Donnelly, Mourdock needle each other on weaknesses

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Republican Richard Mourdock and Democrat Joe Donnelly faced off Monday for the first time in a debate that saw them repeating many of the hard-edged charges that have marked their contentious campaign to be Indiana's next U.S. senator, but they landed few blows.

When Donnelly called Mourdock an "unapologetic tea party leader" Monday night in Indianapolis, Mourdock questioned the label and said he is running as a Republican.

"We have a Mourdock versus Mourdock debate going on. They're not my words, they're your words," Donnelly said.

Mourdock hit back, saying Donnelly portrayed himself as a fiscal conservative when he ran for Congress but voted for debt limit increases and the federal health care law.

Donnelly and Mourdock spent about as much time looking at each other as they did the camera, trading the same accusations they've made throughout their tight Indiana Senate battle. Mourdock repeatedly tied Donnelly to President Barack Obama and his policies and challenged him to explain his views. For his part, Donnelly continued to criticize Mourdock for comments that he would seek less bipartisanship if elected.

"I think we need to be saying here principle is more important than partisanship. We can't just have people caving in because of partisanship," Mourdock replied, repeating an argument that bipartisanship in Washington used to mean Republicans bowing to Democratic requests for more spending.

At one point, Mourdock chided Democrats for what he said was taking a statement he made at a tea party meeting about the constitutionality of Medicare out of context. But Donnelly said Mourdock was being disingenuous.

"We're not that dumb. We know what you were implying and we know what you were driving at," Donnelly told Mourdock.

Libertarian Andrew Horning joined the two on stage, but was often outside the battle. He argued Donnelly and Mourdock are no better than "cogs in the machine" that had left the nation with massive debt.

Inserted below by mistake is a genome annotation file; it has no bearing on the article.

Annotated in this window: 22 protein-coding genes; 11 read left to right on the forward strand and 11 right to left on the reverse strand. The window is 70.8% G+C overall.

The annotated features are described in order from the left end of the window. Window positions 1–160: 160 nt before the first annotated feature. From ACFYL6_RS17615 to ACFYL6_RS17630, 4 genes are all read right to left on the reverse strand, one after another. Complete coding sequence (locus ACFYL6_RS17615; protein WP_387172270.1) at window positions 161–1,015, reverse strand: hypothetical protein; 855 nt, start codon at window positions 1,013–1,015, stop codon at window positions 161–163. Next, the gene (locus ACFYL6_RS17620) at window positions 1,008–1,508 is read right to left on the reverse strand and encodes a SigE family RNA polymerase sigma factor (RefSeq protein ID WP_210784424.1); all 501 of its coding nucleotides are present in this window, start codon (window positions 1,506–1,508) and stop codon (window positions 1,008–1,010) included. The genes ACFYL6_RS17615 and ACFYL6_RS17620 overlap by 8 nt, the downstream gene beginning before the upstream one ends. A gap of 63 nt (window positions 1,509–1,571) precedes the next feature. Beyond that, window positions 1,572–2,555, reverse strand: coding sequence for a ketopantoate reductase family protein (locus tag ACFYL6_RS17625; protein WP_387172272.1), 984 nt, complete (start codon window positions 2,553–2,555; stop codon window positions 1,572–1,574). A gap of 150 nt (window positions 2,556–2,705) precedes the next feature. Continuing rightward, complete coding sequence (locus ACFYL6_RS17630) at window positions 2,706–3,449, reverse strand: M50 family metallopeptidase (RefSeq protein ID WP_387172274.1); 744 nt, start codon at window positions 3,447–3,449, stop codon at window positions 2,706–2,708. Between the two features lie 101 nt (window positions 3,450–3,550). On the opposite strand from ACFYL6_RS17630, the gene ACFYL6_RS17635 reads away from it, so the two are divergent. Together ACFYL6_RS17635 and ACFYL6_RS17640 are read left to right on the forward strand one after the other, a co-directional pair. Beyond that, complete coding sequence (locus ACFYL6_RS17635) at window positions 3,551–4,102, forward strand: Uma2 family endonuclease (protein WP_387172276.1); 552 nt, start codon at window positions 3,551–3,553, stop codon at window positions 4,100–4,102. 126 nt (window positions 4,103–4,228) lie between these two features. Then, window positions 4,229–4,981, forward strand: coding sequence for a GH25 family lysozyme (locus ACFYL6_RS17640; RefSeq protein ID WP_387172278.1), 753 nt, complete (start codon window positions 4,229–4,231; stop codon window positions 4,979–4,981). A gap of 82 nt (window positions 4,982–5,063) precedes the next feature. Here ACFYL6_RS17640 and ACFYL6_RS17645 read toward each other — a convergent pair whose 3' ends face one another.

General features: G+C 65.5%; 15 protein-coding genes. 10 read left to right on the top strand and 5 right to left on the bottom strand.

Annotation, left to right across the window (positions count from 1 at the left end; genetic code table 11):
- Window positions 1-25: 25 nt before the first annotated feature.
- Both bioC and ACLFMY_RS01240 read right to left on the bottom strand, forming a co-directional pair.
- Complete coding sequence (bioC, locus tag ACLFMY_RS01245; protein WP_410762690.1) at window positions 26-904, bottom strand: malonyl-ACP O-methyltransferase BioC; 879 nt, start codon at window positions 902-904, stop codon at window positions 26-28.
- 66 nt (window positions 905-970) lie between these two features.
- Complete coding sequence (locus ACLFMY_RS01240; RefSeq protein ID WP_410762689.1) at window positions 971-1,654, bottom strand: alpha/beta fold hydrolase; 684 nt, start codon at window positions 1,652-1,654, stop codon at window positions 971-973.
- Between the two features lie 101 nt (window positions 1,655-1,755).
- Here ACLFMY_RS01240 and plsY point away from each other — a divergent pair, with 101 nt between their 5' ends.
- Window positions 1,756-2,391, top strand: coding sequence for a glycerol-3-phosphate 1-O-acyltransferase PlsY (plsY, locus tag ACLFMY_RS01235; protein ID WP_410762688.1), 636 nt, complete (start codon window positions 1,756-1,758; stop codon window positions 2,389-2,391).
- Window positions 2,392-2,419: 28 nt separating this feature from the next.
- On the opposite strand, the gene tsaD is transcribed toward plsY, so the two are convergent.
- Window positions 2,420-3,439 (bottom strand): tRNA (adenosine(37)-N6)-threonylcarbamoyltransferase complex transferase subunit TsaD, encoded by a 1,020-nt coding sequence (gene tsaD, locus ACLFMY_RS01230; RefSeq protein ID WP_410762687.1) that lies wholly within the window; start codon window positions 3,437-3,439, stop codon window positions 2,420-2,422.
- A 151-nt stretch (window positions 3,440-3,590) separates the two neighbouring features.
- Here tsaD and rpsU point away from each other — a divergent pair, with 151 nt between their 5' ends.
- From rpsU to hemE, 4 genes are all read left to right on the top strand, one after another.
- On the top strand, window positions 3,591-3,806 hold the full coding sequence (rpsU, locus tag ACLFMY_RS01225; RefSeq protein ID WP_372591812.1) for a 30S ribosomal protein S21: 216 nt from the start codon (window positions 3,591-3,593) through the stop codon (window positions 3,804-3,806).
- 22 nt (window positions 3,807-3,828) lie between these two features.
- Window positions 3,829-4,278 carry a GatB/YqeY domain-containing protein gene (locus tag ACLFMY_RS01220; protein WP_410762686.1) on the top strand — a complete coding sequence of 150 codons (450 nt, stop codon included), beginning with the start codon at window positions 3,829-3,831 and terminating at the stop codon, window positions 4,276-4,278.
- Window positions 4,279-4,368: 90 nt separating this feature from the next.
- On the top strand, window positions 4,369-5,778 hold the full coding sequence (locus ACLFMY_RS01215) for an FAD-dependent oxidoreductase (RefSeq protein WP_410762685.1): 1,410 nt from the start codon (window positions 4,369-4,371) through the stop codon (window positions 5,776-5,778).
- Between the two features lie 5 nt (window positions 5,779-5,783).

"Why would anyone vote for the status quo again?" Horning said.

The three men squared off at the WFYI studios in Indianapolis. It was the same location Mourdock and U.S. Sen. Richard Lugar met in April. A few weeks after that meeting, Mourdock beat Lugar by a 20-point margin in the Republican primary.

Indiana's battle is among about a half-dozen races that will determine which party controls the Senate and has drawn national attention and money from outside groups. The race has been dominated by outside spending from Republican- and Democrat-aligned groups, including the conservative Crossroads GPS and Senate Majority Leader Harry Reid's super PAC.

Since the primary, Mourdock has struggled to bring moderate "Lugar Republicans" back into the fold, with polls consistently showing Republican presidential candidate Mitt Romney and Republican gubernatorial candidate Mike Pence outperforming Mourdock by a dozen or so points.

The challenge for Mourdock has been to refocus the race away from him and onto Donnelly. Mourdock's early stumbles — from his comments about compromise to fundraising appeals that continued to hit Lugar well after the primary was over — placed him on the defense and spurred Republican senators to flock to the state in an attempt to bolster his credibility.

Donnelly has run a steady campaign focused on Mourdock but was forced Monday to defend unpopular votes such as his support of the federal health care law and his 2008 endorsement of Obama.

Mourdock and Donnelly tried to pin each other on perceived weaknesses but were largely unsuccessful on stage.

"You've again endorsed Barack Obama. Would you please explain why he's the right choice for America and even more, the right choice for Hoosiers?" Mourdock asked. Donnelly answered by talking about Mourdock's fight against the Chrysler bailout.

Donnelly asked Mourdock why he wrote Lugar "betrayed conservatives" in a fundraising appeal. Mourdock answered by saying Donnelly contributed to an "ever-growing" government while working in Congress.

Mourdock said after the debate the word choice in the fundraising appeal was a mistake made by a contractor and not something he would have repeated.

The candidates plan to meet again Oct. 23 for one more debate before the election.

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